|Review by OSU55||posted 486 days ago||3185 views||1 time favorited||8 comments|
I’ve had the Veritas BU LAJ for about a month now and have had the opportunity to give it a pretty good work out with a couple of projects. I pretty much agree with all the other praises of this very excellent tool, and since mine looks like all the others out there I found no need for pictures, but the forum forces you to post at least one.
- Swift shipping, well pkg’d, arrived unharmed
- Finish – agree with everyone else – very high. I will say this area means the least to me – for tools I won’t pay $1 because something looks better
- Fit – very high. Surfaces well machined and smooth, adjustments all worked smoothly. I did spend some time cleaning the RP off and stoning /sanding sharp edged & small burrs. I like smooth surfaces and edges. It “breaks in” the tool and I don’t cut my knuckles as badly when I screw up some way. Blade adj has about 1/4 turn backlash.
- Flat & Square – surfaces were probably within spec, but when I checked the sole and sides with sandpaper on a granite surface plate there was not complete surface contact, with no contact right at the mouth of the plane. It took me ~30 minutes to flatten the sole and sides completely.
- Mouth Adj – I had read about all the hhopla, now I’m a convert. I have a couple of Stanley block planes with the lever adj. The Veritas is a big improvement – much better resolution for adjustment and the ability to loosen the front knob, slide the toe out, clear chips, and go right back to the same point is an excellent design feature.
- Rear Tote – It’s a bit too upright for me. I think I would prefer 1/2 way between the Stanley and Veritas angles. Length and diameter fit my #10 hands pretty well.
- Blade – Thick, flat, sharp – what else can you say? I have the 25° A2 blade and a 38° PM-V11 blade. I’m looking forward to evaluating the PM-V11 over time. I felt it was worth an extra $15 to try out this new material. I like the blade adj screws near the mouth. I used them to center blade and backed them off slightly. I haven’t needed to move them again, even for blade changes.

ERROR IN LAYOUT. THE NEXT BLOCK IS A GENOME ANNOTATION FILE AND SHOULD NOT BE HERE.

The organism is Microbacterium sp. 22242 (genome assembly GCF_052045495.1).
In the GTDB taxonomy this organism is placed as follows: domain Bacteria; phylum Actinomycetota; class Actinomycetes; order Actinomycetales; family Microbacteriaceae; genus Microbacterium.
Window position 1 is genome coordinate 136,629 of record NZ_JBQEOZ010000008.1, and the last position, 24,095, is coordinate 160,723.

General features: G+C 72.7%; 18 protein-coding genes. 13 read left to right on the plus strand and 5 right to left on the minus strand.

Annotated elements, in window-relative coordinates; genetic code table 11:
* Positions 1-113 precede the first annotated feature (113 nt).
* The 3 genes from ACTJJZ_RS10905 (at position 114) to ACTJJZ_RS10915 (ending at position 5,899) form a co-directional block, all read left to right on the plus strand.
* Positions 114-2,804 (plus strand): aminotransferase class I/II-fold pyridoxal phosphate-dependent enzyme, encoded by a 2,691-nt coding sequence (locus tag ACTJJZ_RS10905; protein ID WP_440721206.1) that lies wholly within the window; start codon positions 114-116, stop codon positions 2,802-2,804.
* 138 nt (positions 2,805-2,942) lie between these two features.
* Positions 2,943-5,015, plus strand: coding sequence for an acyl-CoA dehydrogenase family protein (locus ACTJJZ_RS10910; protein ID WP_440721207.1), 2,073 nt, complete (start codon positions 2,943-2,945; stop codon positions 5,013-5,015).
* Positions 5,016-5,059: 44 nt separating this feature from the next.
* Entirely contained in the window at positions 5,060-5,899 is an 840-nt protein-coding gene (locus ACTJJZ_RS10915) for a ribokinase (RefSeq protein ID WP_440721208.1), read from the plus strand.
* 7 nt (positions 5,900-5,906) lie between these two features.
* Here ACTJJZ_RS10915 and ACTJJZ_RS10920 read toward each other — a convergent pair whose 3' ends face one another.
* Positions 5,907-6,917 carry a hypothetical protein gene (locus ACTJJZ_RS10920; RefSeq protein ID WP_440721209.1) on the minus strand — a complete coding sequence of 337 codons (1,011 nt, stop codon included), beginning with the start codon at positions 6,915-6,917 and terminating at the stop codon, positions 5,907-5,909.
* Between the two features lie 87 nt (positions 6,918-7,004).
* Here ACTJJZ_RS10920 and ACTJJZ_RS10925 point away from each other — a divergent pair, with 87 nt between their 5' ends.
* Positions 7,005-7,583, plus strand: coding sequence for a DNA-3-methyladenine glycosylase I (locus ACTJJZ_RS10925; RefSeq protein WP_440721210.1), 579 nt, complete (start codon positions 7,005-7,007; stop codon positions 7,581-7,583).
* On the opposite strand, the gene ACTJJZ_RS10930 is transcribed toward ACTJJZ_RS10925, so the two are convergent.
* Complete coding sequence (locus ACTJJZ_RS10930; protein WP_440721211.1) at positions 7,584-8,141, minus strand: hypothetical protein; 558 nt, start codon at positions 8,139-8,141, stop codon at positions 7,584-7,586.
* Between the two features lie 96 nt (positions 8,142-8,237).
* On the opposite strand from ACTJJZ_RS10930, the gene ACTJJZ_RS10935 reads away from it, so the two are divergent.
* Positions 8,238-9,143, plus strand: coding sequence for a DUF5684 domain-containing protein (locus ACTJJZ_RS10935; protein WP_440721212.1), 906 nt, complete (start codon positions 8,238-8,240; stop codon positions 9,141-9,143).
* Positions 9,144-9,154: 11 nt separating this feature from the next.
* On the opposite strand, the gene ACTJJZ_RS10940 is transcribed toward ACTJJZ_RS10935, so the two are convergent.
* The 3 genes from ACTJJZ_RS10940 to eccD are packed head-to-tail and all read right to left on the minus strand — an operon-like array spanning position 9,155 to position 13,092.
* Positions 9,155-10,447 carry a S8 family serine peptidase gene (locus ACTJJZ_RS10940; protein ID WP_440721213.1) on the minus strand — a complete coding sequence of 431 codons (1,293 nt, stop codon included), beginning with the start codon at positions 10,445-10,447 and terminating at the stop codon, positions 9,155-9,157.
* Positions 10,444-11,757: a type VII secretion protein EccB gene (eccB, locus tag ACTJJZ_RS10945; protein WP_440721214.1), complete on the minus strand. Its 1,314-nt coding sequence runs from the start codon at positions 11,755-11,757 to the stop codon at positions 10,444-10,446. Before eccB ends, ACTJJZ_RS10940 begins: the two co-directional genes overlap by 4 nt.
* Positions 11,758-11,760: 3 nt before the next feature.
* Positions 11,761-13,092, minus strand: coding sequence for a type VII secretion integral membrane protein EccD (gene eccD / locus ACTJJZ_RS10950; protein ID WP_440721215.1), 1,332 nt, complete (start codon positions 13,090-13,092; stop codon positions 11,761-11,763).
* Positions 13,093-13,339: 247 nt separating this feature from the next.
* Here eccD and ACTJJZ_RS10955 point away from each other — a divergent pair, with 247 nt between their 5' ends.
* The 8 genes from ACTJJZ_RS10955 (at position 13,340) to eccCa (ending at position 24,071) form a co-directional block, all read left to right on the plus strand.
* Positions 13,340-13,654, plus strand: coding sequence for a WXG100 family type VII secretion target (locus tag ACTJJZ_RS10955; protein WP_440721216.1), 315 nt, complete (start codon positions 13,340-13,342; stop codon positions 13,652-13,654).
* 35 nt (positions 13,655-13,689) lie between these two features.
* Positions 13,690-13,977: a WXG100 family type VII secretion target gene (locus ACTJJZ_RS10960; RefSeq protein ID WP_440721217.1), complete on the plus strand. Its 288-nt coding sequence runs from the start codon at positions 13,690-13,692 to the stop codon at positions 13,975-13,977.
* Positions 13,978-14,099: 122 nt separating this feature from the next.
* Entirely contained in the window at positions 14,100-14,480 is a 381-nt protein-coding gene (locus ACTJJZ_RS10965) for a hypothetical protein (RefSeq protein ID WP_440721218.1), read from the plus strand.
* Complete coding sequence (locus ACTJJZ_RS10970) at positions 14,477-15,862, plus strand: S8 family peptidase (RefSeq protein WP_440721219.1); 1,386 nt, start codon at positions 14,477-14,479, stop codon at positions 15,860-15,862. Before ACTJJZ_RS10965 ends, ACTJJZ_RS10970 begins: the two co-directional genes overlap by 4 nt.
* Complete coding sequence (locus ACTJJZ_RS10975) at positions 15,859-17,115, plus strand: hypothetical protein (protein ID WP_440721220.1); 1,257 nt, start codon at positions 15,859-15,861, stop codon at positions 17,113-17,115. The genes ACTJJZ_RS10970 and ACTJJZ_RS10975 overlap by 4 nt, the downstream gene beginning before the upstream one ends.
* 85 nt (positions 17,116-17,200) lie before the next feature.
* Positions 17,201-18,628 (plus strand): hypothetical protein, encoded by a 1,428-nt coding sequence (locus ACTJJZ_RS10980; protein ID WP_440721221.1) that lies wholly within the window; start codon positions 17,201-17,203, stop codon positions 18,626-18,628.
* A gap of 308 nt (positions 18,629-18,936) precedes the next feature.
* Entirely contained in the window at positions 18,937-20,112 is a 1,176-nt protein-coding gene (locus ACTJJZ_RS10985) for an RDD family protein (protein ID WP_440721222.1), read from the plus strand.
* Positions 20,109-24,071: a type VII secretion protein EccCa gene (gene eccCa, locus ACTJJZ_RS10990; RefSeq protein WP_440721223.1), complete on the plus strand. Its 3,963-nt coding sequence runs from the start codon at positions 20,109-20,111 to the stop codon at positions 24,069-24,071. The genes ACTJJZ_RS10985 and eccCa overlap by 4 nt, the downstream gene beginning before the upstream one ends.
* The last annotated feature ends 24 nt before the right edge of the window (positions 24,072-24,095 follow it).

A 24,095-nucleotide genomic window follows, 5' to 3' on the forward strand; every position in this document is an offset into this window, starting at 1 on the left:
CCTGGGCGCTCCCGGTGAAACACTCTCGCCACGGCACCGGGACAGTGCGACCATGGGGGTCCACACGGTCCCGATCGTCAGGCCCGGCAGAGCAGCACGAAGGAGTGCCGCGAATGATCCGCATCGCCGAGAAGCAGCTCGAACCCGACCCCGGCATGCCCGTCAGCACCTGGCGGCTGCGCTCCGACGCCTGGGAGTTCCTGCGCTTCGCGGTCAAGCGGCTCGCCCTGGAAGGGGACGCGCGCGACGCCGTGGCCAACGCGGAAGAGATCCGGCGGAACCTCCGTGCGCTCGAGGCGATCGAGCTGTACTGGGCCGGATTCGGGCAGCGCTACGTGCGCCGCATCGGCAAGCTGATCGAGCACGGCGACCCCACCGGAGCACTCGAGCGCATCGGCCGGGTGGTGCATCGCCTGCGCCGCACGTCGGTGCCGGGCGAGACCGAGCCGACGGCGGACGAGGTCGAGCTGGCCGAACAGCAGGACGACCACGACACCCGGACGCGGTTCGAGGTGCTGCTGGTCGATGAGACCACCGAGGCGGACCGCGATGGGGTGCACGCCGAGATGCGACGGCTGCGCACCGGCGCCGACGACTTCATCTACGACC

- Performance – EXCELLENT. 1st rate at finishing surfaces with the 38° blade I also purchased. Far easier to keep flat while jointing an edge compared to my #5 or #7 Stanleys due to the lower center of gravity (I don’t notice any CG benefit planning a wide surface). I have modified my Veritas jointer fence to work with the BU LAJ by adding threaded holes above the existing holes and taking a brass screw and cutting it down to leave a ~1/8” rod which engages the plane casting in the same way as a BD bench plane. The low angle is great for the shooting board and other end grain cuts. The blade adjustments of this plane have far more resolution than the Stanley style bevel down planes. I have not used a Veritas BD bench plane so there may be some comparative improvement there. Which leads me too…...
The bevel up vs bevel down part. After using the BU LAJ for a while and switching back and forth between it and my #7 Stanley leveling and finishing some cabinet panels and tops, 3 big advantages for the BU became apparent: 1) blade removal/installation, 2) blade adjustment resolution, 3) Mouth adj.
Blade removal/installation: Just easier and quicker to do versus the BD. No cap iron and screw to mess with & the cutting edge returns to the previous position. All of my BD planes require me to readjust for blade projection if I remove the blade. Just a lot of slop in all of the contact areas. This is not enough of a difference for me to go to BD planes, however…………..